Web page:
Chiseled Doubt

3 min readAug 6


Abdushakur stood in the bustling lobby of the city’s renowned art school, surrounded by sanitized canvases and sculptures that seemed to want to breathe life. Abdushakur’s presence was far from harmonious, his crossed arms and expression of contempt radiating confrontational nonchalance. He surveyed the student works around him, wondering how the creative process had taken a questionable turn.

Enter Govind, an idolater who considered himself a sculptor, an artist. Dressed in flowing, overpriced ‘bohemian’ attire, covered in dust, plaster, and the kind of body odor only a mother could love, he wore wooden bead bracelets up to his elbows. Striding confidently into the lobby, his eyes locking onto Abdushakur’s combative stance. Ignoring the glances of his fellow art students, he approached Abdushakur with an almost theatrical flourish.

“Ah, the infamous Abdushakur,” Govind laughed, his voice dripping with arrogance. “They say you’re quite the artist. So, what exactly do you do again?” Abdushakur’s eyebrow raised ever so slightly as he regarded the idolater, trying to hold his breath. “What? Do I know you, son?”

“I’m Govind, a master sculptor,” he boasted, with a self-satisfied cow-pie-eating grin playing on his dirty lips that were obscured by an overgrown, unkempt mustache. “You see, I create these marvelous statues that people adore and revere.”

Abdushakur’s eyes narrowed, a flicker of distaste shadowing their depths. “Statues, you say? Hm, interesting. I’m assuming you believe your lifeless figurines have some kind of power?”

“Of course,” Govind replied confidently. “They embody the divine and bring blessings to those who worship them.”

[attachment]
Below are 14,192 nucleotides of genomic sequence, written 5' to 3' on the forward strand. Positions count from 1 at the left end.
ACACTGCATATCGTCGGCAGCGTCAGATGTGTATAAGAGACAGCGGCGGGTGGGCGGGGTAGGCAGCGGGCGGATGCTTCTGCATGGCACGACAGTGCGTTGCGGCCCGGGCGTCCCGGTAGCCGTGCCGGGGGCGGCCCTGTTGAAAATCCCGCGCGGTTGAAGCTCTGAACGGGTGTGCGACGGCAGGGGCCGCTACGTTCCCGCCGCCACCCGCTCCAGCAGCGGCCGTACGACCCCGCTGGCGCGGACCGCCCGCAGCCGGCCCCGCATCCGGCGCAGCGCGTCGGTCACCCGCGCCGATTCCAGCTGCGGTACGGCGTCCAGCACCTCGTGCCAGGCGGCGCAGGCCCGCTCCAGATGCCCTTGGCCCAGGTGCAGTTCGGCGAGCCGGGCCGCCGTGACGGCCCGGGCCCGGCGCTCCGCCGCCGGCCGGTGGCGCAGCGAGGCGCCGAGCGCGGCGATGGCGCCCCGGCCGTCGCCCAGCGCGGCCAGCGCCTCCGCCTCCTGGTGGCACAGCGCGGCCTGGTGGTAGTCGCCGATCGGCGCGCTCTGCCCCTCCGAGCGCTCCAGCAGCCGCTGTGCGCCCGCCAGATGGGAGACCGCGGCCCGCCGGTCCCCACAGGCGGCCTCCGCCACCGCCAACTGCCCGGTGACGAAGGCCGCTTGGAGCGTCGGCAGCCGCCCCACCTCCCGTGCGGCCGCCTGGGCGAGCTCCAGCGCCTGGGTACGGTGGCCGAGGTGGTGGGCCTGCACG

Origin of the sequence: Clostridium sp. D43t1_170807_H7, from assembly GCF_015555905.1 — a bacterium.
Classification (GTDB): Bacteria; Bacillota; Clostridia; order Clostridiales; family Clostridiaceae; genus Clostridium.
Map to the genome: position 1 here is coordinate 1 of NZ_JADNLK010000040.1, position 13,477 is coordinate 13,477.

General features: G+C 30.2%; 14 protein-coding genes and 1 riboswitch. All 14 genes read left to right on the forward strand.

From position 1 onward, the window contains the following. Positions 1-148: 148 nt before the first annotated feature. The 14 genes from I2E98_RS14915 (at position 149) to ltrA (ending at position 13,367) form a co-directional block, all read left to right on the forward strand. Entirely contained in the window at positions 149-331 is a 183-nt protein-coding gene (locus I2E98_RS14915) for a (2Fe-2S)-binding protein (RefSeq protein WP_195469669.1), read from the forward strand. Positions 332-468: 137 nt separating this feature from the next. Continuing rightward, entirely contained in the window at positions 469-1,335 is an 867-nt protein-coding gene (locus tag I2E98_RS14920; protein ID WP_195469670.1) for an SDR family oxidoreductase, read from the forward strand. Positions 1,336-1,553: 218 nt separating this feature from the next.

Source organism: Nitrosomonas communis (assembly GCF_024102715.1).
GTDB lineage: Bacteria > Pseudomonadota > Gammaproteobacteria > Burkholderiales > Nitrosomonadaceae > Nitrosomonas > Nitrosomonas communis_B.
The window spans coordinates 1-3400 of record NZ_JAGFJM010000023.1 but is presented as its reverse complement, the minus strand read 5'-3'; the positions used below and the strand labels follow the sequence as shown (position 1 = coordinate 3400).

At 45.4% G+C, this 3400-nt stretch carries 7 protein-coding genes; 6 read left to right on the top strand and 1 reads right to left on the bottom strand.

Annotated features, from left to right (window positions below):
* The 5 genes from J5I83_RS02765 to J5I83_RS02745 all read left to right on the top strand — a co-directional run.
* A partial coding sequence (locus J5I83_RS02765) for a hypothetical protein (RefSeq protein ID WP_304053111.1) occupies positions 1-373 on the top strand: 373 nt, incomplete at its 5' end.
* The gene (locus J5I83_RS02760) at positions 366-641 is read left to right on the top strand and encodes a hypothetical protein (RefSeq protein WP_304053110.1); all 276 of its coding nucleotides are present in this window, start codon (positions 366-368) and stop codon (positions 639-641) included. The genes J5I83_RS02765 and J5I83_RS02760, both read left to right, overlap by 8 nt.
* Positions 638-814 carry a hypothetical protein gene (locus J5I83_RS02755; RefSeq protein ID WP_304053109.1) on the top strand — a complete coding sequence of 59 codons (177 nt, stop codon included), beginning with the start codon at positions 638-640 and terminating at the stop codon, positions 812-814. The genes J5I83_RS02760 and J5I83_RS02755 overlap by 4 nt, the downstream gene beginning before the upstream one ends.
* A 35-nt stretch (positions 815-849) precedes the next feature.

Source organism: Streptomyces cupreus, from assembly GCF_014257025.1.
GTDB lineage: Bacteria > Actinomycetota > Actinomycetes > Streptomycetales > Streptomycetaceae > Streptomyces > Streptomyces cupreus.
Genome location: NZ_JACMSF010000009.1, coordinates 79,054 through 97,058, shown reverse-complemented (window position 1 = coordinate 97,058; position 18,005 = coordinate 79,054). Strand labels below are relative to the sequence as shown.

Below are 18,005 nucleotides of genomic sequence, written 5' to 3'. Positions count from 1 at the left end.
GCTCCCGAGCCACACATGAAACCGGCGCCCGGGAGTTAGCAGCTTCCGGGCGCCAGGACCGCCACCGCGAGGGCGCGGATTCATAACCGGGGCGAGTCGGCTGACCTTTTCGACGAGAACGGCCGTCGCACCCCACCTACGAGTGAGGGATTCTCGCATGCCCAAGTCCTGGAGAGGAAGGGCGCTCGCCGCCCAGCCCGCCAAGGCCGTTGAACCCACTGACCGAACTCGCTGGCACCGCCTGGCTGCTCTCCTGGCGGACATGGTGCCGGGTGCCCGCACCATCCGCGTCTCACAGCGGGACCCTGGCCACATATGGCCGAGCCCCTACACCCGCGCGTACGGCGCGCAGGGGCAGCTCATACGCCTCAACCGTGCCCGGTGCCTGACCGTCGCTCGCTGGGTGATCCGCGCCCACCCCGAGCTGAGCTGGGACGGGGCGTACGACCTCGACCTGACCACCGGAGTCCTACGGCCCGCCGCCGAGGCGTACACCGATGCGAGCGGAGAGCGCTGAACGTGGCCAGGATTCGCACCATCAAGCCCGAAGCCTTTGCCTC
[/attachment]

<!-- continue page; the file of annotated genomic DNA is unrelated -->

Abdushakur’s lips curled into a contemptuous smirk. “Hm, I see. You actually buy into the idea that your sculptures are some holy hotline to the heavens, huh?”

Govind nodded vigorously. “Precisely!”

Abdushakur took a step back, inhaling a fresh breath of air before turning towards Govind, his voice now dripping with sarcasm. “Well then, son, allow me to enlighten you about my own creations.”

Govind’s curiosity piqued, he tried leaning in closer, eager to hear more.

Stepping back slightly, Abdushakur continued, “I weave an infinite pattern that captures the very essence of existence,” he explained with a touch of irony. “With the flowing ink from my pen, I bring the intangible to life — portraying the beauty of patience, dedication, and the marvel of infiniteness.”

Govind frowned, not fully comprehending Abdushakur’s perspective. “But where does your art bring blessings or connect to the divine?”

Abdushakur’s glare bore into Govind. “The same divine force you claim to sculpt, the One truly shaping all of existence, is the very force that guides my hand. I’m a vessel of His creativity, and my art, whether you comprehend it or not, stands as a mirror praising His magnificence.”

Govind’s once unshakable confidence crumbled, and a defeated expression adorned his face. “So, you’re saying your art is a means of worship as well?”

Abdushakur’s glare did not falter, with a slow exhale barely masking his lingering contempt, the faintest hint of a smile tugged at his lips. “Of course, son. While your statues struggle to imprison your creator, my art reveres the One before Whom your idols tremble in fear.”

Govind stood silently for a moment, fixed idly, absorbing Abdushakur’s words. Govind’s anger simmered beneath the surface as the debate veered into unforeseen territory, unveiling a deeper connection between artistry, faith, and the essence of the Creator — a revelation that stoked the fires of his frustration.

The art school’s bell rang, a poignant punctuation to their impromptu debate. Abdushakur concluded the discussion with an emphatic declaration, “Remember, son, genuine artistry doesn’t live in dead sculptures, but in the submission to the unattainable essence of The Most High.”

With those words, he underscored the resounding truth: Just as a decaying sculpture bears no resemblance to a true masterpiece, idolatry too falls short of the divine essence it claims to embody.




“Whosoever writes a book, then he has put his mind on a tray and offered it to people.” - Al-Khateeb